Letter by Cundiff Regarding Editorial, “Cerebral Venous Thrombosis: Another Heparin Controversy”
To the Editor:
Based on my systematic review of the limited available evidence divulged by CVT study authors in published articles and personal e-mails, my article detailed the case against anticoagulants:
Anticoagulants for CVT are not evidence based to be effective or safe.
Anticoagulants increase risk of major extracranial and intracerebral hemorrhage (ICH).
The risk of venous thrombosis recurrence was significantly higher while CVT patients were taking warfarin compared with while they were not taking warfarin.
Dr Selim2 concedes that “the efficacy of anticoagulation in CVT has not been unequivocally proven.” However, he provides justification for anticoagulants based on the theory that they can prevent CVT propagation and thereby prevent ICHs. Although full-dose heparin has not been shown to prevent ICH, it is clear from published data that 2.6% of patients with CVT receiving full-dose heparin had new ICHs or increased volume of ICHs (17/643) and 2.3% of patients with CVT had major extracranial bleeding (14/598). As Dr Selim’s2 only rebuttal to these specific safety data regarding anticoagulants for CVT, he cited the CVT meta-analysis, which included 2 small randomized controlled trials (RCTs; 40 patients anticoagulated—4 (10%) had major bleeding): “The Cochrane investigators concluded that anticoagulant treatment for CVT seems to be safe even in patients with ICH.” Does a 10% rate of major bleeds indicate safety?
The long delay after CVT diagnosis and before the treatment was started (mean delays: 33 and 25 days for the heparin and placebo groups, respectively) makes it highly dubious that anticoagulation accounted for the difference in mortality.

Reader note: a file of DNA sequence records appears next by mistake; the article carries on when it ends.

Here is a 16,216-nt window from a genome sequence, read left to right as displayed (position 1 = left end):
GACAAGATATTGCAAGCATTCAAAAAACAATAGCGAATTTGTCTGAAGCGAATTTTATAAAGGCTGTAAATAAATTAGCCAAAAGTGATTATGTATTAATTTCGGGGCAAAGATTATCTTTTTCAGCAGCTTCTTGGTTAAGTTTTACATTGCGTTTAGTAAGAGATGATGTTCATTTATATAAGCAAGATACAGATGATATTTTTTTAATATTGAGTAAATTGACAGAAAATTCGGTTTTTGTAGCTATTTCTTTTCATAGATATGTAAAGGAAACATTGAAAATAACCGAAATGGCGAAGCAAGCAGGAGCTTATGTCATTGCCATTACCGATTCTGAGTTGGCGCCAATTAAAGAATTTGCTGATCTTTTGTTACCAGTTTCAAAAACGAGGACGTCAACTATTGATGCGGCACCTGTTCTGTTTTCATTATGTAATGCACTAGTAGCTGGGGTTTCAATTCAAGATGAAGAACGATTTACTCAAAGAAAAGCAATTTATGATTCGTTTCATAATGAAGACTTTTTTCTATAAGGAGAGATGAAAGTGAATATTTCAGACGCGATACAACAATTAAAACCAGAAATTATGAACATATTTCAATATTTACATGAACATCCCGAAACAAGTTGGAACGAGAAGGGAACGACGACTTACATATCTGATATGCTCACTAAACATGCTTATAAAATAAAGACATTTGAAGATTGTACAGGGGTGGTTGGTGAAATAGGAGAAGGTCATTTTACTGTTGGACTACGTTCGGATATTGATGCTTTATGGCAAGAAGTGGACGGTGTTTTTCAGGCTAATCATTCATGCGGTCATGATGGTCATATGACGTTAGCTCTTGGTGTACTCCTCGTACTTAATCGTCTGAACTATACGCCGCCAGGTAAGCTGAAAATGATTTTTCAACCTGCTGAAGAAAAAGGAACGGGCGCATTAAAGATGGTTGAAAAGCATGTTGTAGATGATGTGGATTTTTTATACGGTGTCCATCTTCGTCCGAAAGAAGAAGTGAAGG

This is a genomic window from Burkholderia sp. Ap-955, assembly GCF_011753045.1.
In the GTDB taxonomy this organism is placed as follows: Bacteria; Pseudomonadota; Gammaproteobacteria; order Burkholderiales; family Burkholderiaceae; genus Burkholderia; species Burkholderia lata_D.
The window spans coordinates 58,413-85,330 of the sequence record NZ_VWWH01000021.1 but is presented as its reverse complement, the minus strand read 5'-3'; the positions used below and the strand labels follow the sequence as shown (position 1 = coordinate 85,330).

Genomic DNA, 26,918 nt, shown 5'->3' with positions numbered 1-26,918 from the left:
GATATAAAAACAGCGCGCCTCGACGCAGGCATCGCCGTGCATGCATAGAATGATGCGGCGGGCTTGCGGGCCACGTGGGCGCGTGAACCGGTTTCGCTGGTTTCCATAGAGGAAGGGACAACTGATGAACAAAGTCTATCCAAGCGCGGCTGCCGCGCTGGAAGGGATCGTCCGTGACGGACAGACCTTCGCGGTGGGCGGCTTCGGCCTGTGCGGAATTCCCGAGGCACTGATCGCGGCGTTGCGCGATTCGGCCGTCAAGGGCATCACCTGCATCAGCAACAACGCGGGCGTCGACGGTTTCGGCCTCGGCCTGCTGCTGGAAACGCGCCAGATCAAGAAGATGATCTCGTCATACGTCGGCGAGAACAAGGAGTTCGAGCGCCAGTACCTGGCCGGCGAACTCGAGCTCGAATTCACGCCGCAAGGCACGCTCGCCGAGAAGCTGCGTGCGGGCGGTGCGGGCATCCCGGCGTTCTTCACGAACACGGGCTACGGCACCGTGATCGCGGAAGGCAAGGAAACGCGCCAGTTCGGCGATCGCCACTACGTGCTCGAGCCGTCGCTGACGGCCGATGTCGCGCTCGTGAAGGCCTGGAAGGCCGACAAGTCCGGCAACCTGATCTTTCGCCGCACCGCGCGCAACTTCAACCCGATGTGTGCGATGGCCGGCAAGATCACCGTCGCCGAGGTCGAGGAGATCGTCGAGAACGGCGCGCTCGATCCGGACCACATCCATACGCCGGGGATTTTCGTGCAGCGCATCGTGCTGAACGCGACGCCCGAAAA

In a heparinized pregnant woman, the stillbirth of a 38-week-old fetus, attributed to the anticoagulant, should have been counted as a death in the treatment arm of the trial.
One patient in the placebo arm of the trial was treated with heparin based on a clinical diagnosis of pulmonary infarction and subsequently died. With no premorbid definitive diagnosis of pulmonary infarction and no autopsy reported, this case should not have been counted as a death in the placebo arm of the study.
Dr Selim2 wrote, “A retrospective review by the International Study on Cerebral Vein and Dural Sinus Thrombosis (ISCVT) also showed a nonsignificant but definite trend toward improvement with anticoagulation.” He cited a trend favoring acutely heparinized patients. However, the outcomes (survival, dependence) were 18 months after hospitalization—highly invalid.3 Dr Selim2 did not address my finding, not published in an ISCVT article but conceded to be correct by the ISCVT authors, that full-dose heparin was associated with increased risk of hospital mortality relative to no full-dose heparin (deaths: full-dose heparin, 25/520 [4.8%] versus no full-dose heparin, 2/104 [1.92%]; odds ratio, 2.5; 95% confidence interval, 0.58–10.7; P=0.20).4
Among the limitations of my opinion piece, Dr Selim2 cited the lack of data that I could obtain. However, the fact that almost all anticoagulation for CVT studies in the literature had major gaps in reporting of important data and most authors were not forthcoming with missing data when it was requested should cast doubt on the case for anticoagulating patients with CVT.
Dr Selim2 concludes, “…the existing evidence-based guidelines for management of CVT would benefit from more evidence.” I agree. First, thought leaders in neurology should demand that the authors of CVT RCTs and observational studies included in this review (especially those published after 2000) disclose any missing data regarding anticoagulation status and clinical outcomes. Then, to replace my anticoagulants for CVT opinion piece,1 an official systematic review of the RCT and observational study evidence could be published. At that point, medical scientists could openly discuss whether there is an evidence basis for anticoagulation treatment for CVT. If anticoagulants are ineffective and dangerous for CVT as the limited evidence suggests, the standard of care should change. If the benefit to harm ratio remains in doubt, an appropriately powered placebo controlled RCT should be implemented.
David K. Cundiff, MD
Long Beach, CA
- © 2014 American Heart Association, Inc.
- Cundiff DK
- Selim M
- Cundiff DK